Monday, October 29, 2012

Amanda Monday: Seven Realms Series

 

Originally I was going to review the final book of this series, The Crimson Crown, on it's own.  However, I found that I really couldn't review that book by itself without talking a great deal about the other three.  Like many high fantasy novels, the Seven Realms series is really just one story spread over four different release dates.

Now for a little background.  The Seven Realms series takes place in a fantasty world of . . . seven realms (surprised?).  However, most of the story is set in the Fells, a Queendom in the north.  The queendom is basically divided into three groups of people:  wizards, uplander Clans (indigenous mountain folk probably inspired somewhat by Native Americans), and the Valefolk, or those living in the lower lands and the capital.  None of these three groups like each other very much, they are filled with ambitious people, they have bad history, and their differences ultimately threaten to destroy the kingdom.

The story revolves around Han Alistair, poor thief and dangerous street lord, and Princess Raisa.  Each of them comes into power in their own right and through their own journey, and each will ultimately play a pivotal roll in the saving of the queendom.  Along the way, each of them transforms from ordinary to hero/heroine.  I love these two characters.  Their backgrounds couldn't be more different, but both possess the stubbornness, intelligence, and goodness that all good characters need in order to save the day.  Though this story is filled with political intrigue, magic, villains, revenge, and fighting, I would call it first and foremost a love story.  Both Raisa and Han have many other motivating factors that propel the plot forward, but it's when they eventually fall in love that their motives shift in such a way that they are able to become the heros that this book needs in order for good to triumph over evil.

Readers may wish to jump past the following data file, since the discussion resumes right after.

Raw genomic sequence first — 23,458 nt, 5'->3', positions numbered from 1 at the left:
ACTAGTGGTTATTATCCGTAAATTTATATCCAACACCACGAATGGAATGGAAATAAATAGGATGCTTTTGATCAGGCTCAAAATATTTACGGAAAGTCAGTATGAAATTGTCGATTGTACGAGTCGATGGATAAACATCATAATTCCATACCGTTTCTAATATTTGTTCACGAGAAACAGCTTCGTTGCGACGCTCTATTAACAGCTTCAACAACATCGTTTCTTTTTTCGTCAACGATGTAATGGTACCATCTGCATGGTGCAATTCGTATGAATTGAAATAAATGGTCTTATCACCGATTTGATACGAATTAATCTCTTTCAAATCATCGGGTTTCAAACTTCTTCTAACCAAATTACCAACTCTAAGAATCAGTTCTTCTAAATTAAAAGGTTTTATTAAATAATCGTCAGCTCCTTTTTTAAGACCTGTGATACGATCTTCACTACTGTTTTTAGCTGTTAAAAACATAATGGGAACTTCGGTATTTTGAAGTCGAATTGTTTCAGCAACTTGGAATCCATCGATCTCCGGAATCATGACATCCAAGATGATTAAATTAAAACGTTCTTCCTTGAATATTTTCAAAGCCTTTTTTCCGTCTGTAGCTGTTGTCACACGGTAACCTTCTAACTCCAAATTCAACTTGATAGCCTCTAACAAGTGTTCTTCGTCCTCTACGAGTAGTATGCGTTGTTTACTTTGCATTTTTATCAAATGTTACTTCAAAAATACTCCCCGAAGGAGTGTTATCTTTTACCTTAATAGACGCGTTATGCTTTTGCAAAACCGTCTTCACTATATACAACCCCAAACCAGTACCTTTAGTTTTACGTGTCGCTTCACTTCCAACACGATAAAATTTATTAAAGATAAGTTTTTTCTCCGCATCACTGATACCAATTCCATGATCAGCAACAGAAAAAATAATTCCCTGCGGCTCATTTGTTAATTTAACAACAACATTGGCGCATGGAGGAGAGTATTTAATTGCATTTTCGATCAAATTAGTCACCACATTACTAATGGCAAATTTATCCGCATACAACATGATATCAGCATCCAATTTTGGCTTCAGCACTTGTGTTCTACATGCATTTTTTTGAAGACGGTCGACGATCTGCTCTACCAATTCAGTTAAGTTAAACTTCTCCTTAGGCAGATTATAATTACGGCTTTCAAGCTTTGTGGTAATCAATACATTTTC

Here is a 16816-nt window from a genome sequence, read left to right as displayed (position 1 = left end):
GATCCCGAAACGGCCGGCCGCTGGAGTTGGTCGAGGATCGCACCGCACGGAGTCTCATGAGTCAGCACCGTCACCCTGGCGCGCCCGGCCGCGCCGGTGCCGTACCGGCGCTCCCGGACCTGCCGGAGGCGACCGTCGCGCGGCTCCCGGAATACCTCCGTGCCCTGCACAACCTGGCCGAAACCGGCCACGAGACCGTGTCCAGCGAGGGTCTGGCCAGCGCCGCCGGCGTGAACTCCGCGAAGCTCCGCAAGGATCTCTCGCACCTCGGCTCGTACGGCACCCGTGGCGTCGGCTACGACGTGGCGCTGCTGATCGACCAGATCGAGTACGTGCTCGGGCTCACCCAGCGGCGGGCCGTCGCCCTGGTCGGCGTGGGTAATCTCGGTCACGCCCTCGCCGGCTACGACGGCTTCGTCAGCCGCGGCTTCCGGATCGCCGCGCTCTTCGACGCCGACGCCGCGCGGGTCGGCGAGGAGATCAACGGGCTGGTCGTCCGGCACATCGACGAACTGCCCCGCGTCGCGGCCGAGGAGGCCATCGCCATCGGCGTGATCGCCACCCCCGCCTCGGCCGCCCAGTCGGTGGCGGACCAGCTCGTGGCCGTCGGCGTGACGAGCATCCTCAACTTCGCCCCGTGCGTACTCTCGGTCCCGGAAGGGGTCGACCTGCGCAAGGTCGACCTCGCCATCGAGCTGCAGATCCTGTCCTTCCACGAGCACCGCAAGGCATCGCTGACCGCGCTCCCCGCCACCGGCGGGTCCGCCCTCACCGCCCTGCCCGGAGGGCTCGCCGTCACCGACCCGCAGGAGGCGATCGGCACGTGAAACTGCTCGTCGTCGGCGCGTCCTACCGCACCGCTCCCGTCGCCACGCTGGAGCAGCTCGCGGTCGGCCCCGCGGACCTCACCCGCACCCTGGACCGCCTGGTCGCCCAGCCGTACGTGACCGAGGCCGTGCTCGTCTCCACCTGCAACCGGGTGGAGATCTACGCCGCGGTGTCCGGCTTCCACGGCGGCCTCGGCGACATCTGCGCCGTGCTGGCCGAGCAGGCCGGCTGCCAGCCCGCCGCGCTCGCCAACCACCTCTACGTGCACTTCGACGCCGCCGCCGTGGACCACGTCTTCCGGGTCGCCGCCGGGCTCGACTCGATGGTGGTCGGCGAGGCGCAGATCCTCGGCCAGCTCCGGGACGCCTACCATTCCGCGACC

However, if you think this series would fall under the category of romance, think again.  Han and Raisa barely even meet each other in the first book.  Their accomplishments and discoveries of the first book propel them towards the events of the second book, where their individual plots finally start to come together.  So if you're looking for straight romance, this book may have too many other things going on in it for you.

I love the world building.  The different types of people and culture, the rules of magic, and the history of the realms creates a beautiful and dynamic backdrop for this story.  I love the "hero's journey" that Han and Raisa (along with several other key characters) must take.  I love that the characters are all so dynamic.  Each of them grows up, changes for the better (or worse).

A word of caution to any potential readers: although there is nothing graphic or overly detailed, there are some allusions to sexual relations in the book.   So I would not recommend this book to a particularly young reader, but I would not be embarrassed to recommend this book to anyone a bit more mature.  The author handles things tastefully and does not take unnecessary liberties.

Overall, I would rate this series with 4.5 stars, both for how much I like the book and how well it's written.  It is probably one of the more sophisticated books that I have reviewed so far, and will leave you with many things to think about.

1 comment:

  1. I absolutely agree. I love, love, love this series!

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